What makes the case stronger for the prosecution is that the testimony of AAA is corroborated by the medical findings of the presence of a "deep healing laceration" in her hymen which was caused by a blunt object.[36] Such medico-legal findings bolsters the prosecution's testimonial evidence. Together, these pieces of evidence produce a moral certainty that accused-appellant indeed raped the victim.

Accused-appellant also questions AAA's credibility by contending that it is very hard to believe that no one could have seen or noticed him having sexual intercourse with AAA in the nearby basketball court, considering that AAA herself testified that the said basketball court, was near the one where people were watching the ongoing game.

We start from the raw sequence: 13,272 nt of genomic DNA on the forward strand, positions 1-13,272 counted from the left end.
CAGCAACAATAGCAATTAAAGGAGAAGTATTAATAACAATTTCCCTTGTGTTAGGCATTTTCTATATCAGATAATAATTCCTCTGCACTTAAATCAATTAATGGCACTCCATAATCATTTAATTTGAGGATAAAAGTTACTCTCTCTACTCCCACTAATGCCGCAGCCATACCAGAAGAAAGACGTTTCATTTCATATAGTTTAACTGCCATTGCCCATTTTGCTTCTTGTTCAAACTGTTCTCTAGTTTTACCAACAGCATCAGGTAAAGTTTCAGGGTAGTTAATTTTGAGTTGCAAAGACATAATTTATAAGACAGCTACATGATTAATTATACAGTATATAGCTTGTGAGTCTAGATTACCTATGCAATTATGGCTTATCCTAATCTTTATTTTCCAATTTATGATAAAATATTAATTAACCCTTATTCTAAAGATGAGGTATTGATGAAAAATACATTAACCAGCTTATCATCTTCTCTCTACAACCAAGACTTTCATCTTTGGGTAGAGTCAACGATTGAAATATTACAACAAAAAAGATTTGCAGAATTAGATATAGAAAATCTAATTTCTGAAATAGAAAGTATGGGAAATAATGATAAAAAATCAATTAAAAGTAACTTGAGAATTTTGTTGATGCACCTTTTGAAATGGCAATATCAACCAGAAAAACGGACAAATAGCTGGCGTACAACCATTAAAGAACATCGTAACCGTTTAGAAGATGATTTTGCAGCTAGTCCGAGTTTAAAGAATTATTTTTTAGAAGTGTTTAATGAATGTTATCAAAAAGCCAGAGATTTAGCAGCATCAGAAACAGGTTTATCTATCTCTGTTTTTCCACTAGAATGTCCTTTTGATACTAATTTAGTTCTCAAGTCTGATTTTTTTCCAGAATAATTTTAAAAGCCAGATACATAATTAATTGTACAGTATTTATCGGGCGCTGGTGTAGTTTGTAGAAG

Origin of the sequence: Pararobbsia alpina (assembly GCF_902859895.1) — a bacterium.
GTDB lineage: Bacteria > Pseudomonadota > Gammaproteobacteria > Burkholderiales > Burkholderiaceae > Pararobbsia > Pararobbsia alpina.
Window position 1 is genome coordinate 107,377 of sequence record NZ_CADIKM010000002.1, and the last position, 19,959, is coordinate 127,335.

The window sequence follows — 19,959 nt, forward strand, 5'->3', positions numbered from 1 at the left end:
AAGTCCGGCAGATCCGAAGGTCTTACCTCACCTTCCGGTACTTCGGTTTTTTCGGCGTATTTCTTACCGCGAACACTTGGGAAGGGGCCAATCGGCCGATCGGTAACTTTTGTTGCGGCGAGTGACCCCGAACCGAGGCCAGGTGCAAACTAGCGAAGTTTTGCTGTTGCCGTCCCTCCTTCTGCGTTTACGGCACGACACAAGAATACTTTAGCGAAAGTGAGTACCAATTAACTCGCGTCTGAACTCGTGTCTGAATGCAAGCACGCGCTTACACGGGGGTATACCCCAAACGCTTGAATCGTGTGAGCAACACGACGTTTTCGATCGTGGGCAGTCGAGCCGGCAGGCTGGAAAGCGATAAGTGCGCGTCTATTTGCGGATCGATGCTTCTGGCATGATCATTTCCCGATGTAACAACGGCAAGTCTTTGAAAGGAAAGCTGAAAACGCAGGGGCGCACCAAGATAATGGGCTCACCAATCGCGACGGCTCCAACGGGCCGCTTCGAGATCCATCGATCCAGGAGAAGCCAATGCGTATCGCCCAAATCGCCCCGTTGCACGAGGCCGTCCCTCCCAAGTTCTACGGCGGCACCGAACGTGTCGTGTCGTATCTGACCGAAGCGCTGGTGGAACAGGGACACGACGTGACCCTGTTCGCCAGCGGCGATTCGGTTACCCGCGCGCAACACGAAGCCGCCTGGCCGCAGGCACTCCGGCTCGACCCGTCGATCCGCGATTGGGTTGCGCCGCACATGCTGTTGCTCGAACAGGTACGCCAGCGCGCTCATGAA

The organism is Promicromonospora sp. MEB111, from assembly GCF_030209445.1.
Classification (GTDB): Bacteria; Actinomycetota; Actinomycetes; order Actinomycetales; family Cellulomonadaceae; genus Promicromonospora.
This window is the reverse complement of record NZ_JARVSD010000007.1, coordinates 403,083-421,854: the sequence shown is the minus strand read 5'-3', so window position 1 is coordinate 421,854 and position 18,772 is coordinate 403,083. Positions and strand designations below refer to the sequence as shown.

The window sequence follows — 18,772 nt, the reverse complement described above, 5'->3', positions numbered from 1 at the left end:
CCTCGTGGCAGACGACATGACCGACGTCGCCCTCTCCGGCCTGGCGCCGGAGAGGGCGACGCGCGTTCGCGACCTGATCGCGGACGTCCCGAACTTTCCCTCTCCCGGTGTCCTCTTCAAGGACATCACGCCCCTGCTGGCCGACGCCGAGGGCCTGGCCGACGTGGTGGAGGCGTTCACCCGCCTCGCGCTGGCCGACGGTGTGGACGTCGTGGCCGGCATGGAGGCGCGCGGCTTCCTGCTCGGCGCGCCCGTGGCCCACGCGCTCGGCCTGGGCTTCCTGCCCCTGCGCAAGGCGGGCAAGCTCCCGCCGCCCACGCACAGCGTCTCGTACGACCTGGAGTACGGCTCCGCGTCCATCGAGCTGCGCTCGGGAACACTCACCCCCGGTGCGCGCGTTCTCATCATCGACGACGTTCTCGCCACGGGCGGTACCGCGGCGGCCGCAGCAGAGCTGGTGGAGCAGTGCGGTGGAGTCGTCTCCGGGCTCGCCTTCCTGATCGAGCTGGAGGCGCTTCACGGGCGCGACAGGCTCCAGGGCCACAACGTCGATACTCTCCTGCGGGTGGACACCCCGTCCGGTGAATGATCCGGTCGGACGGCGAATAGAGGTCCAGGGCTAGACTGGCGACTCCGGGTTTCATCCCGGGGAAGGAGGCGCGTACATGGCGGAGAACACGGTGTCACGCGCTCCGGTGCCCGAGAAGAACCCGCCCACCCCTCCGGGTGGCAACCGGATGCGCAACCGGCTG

The Court is not persuaded. There is no evidence to show that there were people present at the basketball court where the crime was committed. Moreover, it is probable that people did not notice accused-appellant having sexual intercourse with AAA because there was then an ongoing basketball game at another court and the attention of the persons present were directed at the said game. Besides, as testified by the victim, it only took a minute for accused-appellant to consummate his carnal desire, after which they immediately went back.[37] In any case, as correctly cited by the OSG, this Court has held that lust is no respecter of time and place and that rape can be committed even in places where people congregate, in parks, along the roadside, within school premises, inside a house where there are other occupants and even in the same room where other members of the family are also sleeping.[38]